1. The biggest challenge faced by the institute is in the identification and hiring of new faculty. The general sense is that one new faculty hire per year is appropriate for the continued rejuvenation of the institute. There is also general agreement that the quality of the person hired is the primary criterion and should not be compromised at any cost. The old maxim of “hire people that you think are better than you” is the only way to keep NCBS going. The question is how one could achieve this, given the geographical realities. The fact remains that most new hires are made from a group of internationally trained Indian scientists. There needs to be a proactive network set in place to advertise the merits of a NCBS position to the international research community at large. Simply advertising for positions in journals is not enough. There has to be a means to identify talented individuals early and provide them with the opportunity, through visits and contacts, to explore the NCBS environment. This process could start even before the individuals leave India and will be facilitated if there is a cooperative recruitment strategy worked out by the major research and training centers in the country.

2. The question of which field to emphasize in future hires comes up regularly. The general consensus if that while it is important to pay attention to existing strengths presented within the system, it is probably not practical to direct searches in a specific field. So, identification of the most talented individual should continue to be the goal with an eye towards opportunistic recruitment within an area of strength if such an individual were to be available.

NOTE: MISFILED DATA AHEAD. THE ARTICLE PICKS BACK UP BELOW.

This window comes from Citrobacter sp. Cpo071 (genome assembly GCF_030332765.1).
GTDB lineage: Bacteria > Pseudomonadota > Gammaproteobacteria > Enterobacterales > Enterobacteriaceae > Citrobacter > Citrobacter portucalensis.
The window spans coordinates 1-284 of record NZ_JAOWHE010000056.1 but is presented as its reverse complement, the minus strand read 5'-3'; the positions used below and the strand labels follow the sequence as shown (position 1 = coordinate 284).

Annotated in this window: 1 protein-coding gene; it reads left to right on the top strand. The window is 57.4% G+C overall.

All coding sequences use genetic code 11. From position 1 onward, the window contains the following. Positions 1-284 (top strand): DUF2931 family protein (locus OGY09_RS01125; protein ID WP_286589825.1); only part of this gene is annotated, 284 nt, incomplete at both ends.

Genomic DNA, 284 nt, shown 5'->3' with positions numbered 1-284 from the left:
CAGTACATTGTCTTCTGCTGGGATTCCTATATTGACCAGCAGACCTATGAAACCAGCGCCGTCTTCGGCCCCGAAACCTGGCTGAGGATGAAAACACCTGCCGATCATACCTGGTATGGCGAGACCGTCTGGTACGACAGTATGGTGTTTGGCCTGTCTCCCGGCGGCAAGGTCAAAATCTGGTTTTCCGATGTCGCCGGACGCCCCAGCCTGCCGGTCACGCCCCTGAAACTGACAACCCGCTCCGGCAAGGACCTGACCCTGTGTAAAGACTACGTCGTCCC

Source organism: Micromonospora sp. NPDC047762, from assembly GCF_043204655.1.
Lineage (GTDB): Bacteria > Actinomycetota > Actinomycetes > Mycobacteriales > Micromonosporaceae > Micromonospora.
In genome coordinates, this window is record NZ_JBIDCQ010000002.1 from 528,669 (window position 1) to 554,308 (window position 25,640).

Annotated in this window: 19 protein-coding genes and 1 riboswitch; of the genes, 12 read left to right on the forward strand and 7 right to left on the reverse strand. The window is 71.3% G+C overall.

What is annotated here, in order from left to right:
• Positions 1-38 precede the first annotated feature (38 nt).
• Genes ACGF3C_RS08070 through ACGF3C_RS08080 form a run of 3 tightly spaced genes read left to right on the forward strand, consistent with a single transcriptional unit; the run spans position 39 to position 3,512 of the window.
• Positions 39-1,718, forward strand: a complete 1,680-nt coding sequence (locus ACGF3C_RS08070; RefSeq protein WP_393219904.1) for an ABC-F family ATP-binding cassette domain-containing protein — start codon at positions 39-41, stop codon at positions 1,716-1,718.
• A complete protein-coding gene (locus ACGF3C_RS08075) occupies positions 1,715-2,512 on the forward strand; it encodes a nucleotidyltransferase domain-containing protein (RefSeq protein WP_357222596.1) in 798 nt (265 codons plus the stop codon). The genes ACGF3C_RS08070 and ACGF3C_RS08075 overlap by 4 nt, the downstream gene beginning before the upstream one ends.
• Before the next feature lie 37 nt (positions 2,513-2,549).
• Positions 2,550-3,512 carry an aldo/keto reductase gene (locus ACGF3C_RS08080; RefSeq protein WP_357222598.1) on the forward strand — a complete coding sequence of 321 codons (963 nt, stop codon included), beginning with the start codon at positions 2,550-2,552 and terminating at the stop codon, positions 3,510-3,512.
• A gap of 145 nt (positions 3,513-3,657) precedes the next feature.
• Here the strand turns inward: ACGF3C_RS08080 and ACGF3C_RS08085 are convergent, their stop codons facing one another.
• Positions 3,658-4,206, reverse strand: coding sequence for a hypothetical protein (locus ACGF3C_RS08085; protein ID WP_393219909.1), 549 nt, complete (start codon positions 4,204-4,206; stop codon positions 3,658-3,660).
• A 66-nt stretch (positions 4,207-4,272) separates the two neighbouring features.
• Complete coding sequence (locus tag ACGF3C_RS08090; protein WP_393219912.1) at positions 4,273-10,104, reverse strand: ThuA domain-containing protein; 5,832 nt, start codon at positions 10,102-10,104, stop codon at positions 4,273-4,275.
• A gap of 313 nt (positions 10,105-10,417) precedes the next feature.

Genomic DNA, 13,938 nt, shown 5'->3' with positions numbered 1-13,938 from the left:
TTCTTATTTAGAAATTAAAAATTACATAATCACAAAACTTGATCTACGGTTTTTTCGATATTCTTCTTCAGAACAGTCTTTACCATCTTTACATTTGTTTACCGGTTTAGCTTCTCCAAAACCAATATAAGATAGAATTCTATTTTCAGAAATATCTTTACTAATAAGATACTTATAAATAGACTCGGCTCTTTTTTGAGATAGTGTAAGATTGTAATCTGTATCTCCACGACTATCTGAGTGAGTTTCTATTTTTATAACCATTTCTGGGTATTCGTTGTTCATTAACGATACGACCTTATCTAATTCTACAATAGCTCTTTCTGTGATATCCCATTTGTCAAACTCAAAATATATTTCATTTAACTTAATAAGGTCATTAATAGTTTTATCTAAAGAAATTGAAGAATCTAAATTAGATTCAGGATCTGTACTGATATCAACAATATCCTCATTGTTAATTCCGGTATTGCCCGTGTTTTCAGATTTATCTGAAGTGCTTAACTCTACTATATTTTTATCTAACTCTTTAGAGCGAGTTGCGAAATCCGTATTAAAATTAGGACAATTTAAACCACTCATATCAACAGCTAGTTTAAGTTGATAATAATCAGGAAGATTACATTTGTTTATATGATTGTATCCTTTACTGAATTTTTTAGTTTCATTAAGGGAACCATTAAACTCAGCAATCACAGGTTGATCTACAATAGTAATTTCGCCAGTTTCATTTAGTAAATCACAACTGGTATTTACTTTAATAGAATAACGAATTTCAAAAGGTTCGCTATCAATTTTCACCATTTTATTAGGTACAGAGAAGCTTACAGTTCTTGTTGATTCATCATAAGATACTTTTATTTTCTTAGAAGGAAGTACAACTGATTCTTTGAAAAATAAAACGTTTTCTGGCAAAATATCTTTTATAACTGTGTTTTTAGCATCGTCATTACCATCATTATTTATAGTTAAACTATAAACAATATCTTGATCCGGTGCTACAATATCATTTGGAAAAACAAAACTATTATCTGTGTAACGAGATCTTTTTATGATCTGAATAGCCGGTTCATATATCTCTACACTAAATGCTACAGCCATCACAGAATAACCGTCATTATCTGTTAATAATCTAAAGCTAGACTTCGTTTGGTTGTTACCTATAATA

3. While each member of the faculty would like to pursue his/her own research goals, the Institute as a whole will benefit from a limited number of research initiatives that enhance its international image. If the management wishes, a fund could be created to encourage existing faculty to come together and attract new hires that work on defined projects. The initiatives do not have to be “big” but have significant international impact. Thus, such broad descriptors as “nanoscience initiative” or “chemical biology” initiative should be avoided in favor of more focused goals. The exact nature of such initiatives has to come from within and not through the recommendation of a committee. But examples could include large-scale use of the local gene pool for pedigree analysis, genetic screens in model systems, a vigorous program in stem cell research or basic biology of tropical diseases. These and other such areas are unique niches available for a small window of time for NCBS to follow. No one member of the faculty can be asked to change his/her research program, but if the initiative is chosen carefully and funds are made available, this can lead to voluntary efforts by faculty towards such a common goal. The importance of increasing international visibility cannot be understated, particularly for a fledgling research institute such as NCBS.